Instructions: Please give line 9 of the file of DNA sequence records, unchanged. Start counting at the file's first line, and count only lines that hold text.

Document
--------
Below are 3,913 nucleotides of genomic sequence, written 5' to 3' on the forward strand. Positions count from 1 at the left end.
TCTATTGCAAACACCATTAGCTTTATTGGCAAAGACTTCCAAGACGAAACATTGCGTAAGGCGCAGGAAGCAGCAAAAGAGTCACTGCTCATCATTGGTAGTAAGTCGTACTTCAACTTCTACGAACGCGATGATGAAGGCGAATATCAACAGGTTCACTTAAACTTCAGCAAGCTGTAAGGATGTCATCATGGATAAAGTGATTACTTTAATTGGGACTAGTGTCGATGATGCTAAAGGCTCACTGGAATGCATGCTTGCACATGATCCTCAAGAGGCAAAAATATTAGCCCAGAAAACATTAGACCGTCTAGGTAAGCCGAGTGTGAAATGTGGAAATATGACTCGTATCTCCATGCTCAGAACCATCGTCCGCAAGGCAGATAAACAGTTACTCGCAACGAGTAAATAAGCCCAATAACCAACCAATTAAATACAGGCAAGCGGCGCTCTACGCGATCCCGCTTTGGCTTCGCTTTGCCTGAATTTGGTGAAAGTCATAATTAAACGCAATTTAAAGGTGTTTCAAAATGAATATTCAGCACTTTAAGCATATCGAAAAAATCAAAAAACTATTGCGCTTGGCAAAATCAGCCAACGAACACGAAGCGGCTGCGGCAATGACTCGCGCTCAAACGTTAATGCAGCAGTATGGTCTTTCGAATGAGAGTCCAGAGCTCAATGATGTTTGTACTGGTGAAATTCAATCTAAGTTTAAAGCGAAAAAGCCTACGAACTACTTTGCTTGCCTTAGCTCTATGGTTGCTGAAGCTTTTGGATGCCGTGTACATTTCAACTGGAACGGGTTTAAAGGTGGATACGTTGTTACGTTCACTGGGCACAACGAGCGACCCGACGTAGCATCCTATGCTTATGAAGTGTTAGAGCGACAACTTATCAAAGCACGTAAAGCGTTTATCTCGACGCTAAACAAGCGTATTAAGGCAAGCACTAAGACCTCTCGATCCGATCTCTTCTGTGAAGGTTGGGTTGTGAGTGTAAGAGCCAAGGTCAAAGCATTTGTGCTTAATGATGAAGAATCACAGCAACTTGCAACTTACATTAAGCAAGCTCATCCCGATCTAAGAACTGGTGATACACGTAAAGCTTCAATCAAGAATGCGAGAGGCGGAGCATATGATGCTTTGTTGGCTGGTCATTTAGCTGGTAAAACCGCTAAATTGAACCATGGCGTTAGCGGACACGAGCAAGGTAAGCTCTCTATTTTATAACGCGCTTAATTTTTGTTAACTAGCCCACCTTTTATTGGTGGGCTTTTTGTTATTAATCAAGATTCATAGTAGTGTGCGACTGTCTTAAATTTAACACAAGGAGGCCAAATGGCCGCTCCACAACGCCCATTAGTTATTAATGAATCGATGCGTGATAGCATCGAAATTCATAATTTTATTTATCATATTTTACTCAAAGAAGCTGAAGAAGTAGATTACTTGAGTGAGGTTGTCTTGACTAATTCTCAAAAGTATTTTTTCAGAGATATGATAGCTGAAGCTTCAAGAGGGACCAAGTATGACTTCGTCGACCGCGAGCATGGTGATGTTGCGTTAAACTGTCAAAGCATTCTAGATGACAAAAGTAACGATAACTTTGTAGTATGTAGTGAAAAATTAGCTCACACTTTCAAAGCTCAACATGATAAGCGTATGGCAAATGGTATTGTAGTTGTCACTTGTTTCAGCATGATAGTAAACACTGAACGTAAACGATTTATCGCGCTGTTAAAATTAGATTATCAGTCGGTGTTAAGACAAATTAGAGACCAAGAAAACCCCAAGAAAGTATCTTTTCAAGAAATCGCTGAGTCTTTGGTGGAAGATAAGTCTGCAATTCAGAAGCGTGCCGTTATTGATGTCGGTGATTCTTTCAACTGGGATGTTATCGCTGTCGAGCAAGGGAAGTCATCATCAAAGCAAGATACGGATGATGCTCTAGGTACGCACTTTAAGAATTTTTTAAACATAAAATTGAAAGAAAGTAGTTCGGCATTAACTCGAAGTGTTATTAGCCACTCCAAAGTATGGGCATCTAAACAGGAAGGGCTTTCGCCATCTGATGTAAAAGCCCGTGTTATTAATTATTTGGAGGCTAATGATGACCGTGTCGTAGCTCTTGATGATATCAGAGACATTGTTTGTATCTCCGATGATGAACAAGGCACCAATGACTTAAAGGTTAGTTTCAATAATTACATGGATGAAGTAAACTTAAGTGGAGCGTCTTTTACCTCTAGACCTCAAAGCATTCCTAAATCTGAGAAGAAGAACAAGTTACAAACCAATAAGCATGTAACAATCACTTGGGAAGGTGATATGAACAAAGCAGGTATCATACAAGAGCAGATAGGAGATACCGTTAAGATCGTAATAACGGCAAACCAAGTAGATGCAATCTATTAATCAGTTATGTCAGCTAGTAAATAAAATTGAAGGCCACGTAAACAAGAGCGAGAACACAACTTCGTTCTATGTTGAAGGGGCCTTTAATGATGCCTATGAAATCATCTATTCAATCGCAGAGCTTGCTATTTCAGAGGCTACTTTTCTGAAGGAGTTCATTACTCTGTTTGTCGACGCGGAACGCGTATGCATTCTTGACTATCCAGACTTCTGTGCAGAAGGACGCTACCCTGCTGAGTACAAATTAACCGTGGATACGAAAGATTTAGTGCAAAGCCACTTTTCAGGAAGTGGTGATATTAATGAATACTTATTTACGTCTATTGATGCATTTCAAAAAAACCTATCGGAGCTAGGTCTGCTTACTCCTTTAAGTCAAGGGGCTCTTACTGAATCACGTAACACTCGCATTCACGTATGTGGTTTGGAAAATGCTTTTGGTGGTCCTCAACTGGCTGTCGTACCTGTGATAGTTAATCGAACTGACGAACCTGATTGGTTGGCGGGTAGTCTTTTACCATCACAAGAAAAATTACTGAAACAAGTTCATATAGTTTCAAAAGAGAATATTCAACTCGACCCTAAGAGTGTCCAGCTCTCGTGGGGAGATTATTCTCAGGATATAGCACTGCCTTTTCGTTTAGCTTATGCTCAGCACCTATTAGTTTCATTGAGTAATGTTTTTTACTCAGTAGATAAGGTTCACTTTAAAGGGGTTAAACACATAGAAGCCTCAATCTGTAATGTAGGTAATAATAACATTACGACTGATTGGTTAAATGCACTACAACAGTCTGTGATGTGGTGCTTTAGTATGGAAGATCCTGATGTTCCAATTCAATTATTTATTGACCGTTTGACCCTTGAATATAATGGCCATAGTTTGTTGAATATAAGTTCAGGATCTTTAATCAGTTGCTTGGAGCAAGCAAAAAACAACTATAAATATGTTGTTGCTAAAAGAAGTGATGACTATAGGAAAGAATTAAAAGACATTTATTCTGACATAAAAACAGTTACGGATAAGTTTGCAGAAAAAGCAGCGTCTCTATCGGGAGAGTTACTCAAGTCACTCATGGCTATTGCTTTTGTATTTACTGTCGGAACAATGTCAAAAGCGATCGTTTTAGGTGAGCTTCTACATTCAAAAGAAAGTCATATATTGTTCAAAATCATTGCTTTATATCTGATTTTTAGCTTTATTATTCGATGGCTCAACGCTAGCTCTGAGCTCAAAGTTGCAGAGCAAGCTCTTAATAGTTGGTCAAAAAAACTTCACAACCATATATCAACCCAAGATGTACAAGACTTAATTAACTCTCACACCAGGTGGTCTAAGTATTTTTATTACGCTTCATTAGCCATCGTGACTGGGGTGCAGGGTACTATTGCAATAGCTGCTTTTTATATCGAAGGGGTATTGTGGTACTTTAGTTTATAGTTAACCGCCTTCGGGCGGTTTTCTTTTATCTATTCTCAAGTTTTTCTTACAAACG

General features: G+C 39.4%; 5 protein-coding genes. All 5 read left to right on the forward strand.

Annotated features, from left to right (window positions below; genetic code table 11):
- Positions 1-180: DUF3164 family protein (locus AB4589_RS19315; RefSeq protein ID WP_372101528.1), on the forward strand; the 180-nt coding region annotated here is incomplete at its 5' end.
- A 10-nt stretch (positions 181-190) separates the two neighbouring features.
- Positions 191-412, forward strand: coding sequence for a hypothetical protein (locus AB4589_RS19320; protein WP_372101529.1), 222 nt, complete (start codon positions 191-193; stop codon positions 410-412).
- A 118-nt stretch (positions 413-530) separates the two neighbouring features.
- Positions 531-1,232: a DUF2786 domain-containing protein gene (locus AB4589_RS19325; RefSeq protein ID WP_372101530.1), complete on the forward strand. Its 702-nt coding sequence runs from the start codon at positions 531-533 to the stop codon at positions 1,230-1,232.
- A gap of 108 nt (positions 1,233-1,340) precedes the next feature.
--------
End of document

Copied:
- Positions 531-1,232: a DUF2786 domain-containing protein gene (locus AB4589_RS19325; RefSeq protein ID WP_372101530.1), complete on the forward strand. Its 702-nt coding sequence runs from the start codon at positions 531-533 to the stop codon at positions 1,230-1,232.